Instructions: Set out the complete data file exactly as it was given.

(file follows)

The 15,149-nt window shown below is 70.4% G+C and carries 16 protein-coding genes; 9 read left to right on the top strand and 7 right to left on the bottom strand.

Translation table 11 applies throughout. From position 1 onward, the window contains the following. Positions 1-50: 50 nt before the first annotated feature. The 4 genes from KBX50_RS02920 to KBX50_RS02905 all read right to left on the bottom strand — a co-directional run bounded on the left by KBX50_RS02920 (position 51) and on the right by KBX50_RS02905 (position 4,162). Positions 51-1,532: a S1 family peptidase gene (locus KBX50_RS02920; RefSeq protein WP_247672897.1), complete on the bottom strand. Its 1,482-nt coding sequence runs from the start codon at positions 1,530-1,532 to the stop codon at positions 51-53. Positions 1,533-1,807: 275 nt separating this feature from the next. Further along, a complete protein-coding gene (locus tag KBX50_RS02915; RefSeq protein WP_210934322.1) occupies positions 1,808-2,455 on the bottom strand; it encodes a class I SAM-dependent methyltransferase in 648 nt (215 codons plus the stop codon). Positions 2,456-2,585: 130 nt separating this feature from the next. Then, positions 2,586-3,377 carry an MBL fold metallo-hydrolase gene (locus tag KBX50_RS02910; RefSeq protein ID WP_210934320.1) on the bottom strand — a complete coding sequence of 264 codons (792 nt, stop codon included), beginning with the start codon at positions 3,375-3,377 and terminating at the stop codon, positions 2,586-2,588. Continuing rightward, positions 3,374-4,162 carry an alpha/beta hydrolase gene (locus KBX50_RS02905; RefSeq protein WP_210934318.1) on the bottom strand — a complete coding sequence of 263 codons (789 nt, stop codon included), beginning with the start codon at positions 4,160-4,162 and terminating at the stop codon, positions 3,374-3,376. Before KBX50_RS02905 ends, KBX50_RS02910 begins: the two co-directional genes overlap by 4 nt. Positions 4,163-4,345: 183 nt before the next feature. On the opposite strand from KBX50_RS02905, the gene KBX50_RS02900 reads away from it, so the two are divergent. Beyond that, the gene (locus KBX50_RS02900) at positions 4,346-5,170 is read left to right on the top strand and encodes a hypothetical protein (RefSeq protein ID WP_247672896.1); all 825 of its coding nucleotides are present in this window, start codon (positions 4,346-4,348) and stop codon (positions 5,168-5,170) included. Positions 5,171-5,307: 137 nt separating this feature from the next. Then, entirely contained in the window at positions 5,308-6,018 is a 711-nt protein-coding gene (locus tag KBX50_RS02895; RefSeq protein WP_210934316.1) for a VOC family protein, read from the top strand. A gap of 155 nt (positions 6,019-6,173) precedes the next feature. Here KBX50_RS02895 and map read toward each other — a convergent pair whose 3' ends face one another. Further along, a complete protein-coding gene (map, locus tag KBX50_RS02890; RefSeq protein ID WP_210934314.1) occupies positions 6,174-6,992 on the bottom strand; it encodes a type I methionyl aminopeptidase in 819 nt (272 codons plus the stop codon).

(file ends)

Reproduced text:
The 15,149-nt window shown below is 70.4% G+C and carries 16 protein-coding genes; 9 read left to right on the top strand and 7 right to left on the bottom strand.

Translation table 11 applies throughout. From position 1 onward, the window contains the following. Positions 1-50: 50 nt before the first annotated feature. The 4 genes from KBX50_RS02920 to KBX50_RS02905 all read right to left on the bottom strand — a co-directional run bounded on the left by KBX50_RS02920 (position 51) and on the right by KBX50_RS02905 (position 4,162). Positions 51-1,532: a S1 family peptidase gene (locus KBX50_RS02920; RefSeq protein WP_247672897.1), complete on the bottom strand. Its 1,482-nt coding sequence runs from the start codon at positions 1,530-1,532 to the stop codon at positions 51-53. Positions 1,533-1,807: 275 nt separating this feature from the next. Further along, a complete protein-coding gene (locus tag KBX50_RS02915; RefSeq protein WP_210934322.1) occupies positions 1,808-2,455 on the bottom strand; it encodes a class I SAM-dependent methyltransferase in 648 nt (215 codons plus the stop codon). Positions 2,456-2,585: 130 nt separating this feature from the next. Then, positions 2,586-3,377 carry an MBL fold metallo-hydrolase gene (locus tag KBX50_RS02910; RefSeq protein ID WP_210934320.1) on the bottom strand — a complete coding sequence of 264 codons (792 nt, stop codon included), beginning with the start codon at positions 3,375-3,377 and terminating at the stop codon, positions 2,586-2,588. Continuing rightward, positions 3,374-4,162 carry an alpha/beta hydrolase gene (locus KBX50_RS02905; RefSeq protein WP_210934318.1) on the bottom strand — a complete coding sequence of 263 codons (789 nt, stop codon included), beginning with the start codon at positions 4,160-4,162 and terminating at the stop codon, positions 3,374-3,376. Before KBX50_RS02905 ends, KBX50_RS02910 begins: the two co-directional genes overlap by 4 nt. Positions 4,163-4,345: 183 nt before the next feature. On the opposite strand from KBX50_RS02905, the gene KBX50_RS02900 reads away from it, so the two are divergent. Beyond that, the gene (locus KBX50_RS02900) at positions 4,346-5,170 is read left to right on the top strand and encodes a hypothetical protein (RefSeq protein ID WP_247672896.1); all 825 of its coding nucleotides are present in this window, start codon (positions 4,346-4,348) and stop codon (positions 5,168-5,170) included. Positions 5,171-5,307: 137 nt separating this feature from the next. Then, entirely contained in the window at positions 5,308-6,018 is a 711-nt protein-coding gene (locus tag KBX50_RS02895; RefSeq protein WP_210934316.1) for a VOC family protein, read from the top strand. A gap of 155 nt (positions 6,019-6,173) precedes the next feature. Here KBX50_RS02895 and map read toward each other — a convergent pair whose 3' ends face one another. Further along, a complete protein-coding gene (map, locus tag KBX50_RS02890; RefSeq protein ID WP_210934314.1) occupies positions 6,174-6,992 on the bottom strand; it encodes a type I methionyl aminopeptidase in 819 nt (272 codons plus the stop codon).